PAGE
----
Johns emerged from three days out of the public eye to speak for the first time about his head-slamming tackle on Tigers centre Mark O'Halloran that earned the champion halfback a two-match suspension.
The Knights skipper conceded it had been an easy decision to plead guilty to contrary conduct, rather than fight the charge at the NRL judiciary.
"I think it was pretty cut and dried - plead guilty and just take the two weeks," Johns said.
"It's just a fine line.
"I think if you look at my tackle ... I play pretty physical and I play aggressively and you're taught to be dominant in the tackle, to try to put them on their back to slow them up.
And I just crossed the line a little bit and I'm paying the consequences Johns' suspension has cost him the lead in the Dally M race and will seriously endanger his prospects of winning league's best-and-fairest player award for a fourth time.
Under Dally M rules, a player is docked three points for every week he is suspended and deemed ineligible if suspended more than once during the season.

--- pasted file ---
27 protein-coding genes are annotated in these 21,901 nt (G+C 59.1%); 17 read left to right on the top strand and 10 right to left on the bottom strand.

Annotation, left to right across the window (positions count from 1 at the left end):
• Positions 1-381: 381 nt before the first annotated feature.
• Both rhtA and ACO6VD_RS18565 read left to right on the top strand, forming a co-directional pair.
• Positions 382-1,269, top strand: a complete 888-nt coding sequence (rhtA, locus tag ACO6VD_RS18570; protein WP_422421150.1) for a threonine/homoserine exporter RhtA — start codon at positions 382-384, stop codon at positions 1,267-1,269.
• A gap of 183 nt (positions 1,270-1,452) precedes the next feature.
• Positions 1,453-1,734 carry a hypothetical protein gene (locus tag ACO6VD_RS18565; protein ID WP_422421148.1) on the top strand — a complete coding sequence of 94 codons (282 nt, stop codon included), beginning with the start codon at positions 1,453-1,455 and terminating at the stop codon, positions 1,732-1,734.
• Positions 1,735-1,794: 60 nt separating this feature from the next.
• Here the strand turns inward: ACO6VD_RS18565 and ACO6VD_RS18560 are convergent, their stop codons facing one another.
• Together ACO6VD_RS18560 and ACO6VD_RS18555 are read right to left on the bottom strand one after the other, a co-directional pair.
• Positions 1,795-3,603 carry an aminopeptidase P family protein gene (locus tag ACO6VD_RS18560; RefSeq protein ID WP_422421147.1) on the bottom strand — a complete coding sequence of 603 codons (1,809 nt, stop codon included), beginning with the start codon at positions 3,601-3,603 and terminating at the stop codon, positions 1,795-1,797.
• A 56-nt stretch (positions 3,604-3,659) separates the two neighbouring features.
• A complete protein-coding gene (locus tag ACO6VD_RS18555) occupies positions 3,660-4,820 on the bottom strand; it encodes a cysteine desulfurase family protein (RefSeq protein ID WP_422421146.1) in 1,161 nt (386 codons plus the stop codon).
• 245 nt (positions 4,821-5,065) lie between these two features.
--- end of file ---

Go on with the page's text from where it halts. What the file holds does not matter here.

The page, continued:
Johns' early-season ban means he has slipped from the clear lead to three points behind new frontrunner, Canberra fullback Clinton Schifcofske - and is on his last chance.
But while claiming "it'd be too hard to win from here", Johns said he couldn't care less about the coveted individual award.
"I don't wake up Monday mornings and read the Dally Ms," he said.
"It's not even a consideration. It's not what motivates me at all.
"I've said it before, my goals are all team-related. So whatever happens, happens."
More important to Johns is for the depleted Knights - who will field a team stacked with rookies against Melbourne at Olympic Park on Saturday night - to prove once and for all they are not a one-man band.
He is fed up with talk the Knights can't win without him.
"I'm sick to death of it and the club and all the boys are, so there is only one way to stop it and that is to go out there and win," the Newcastle captain said.
"And that's what I expect we'll do."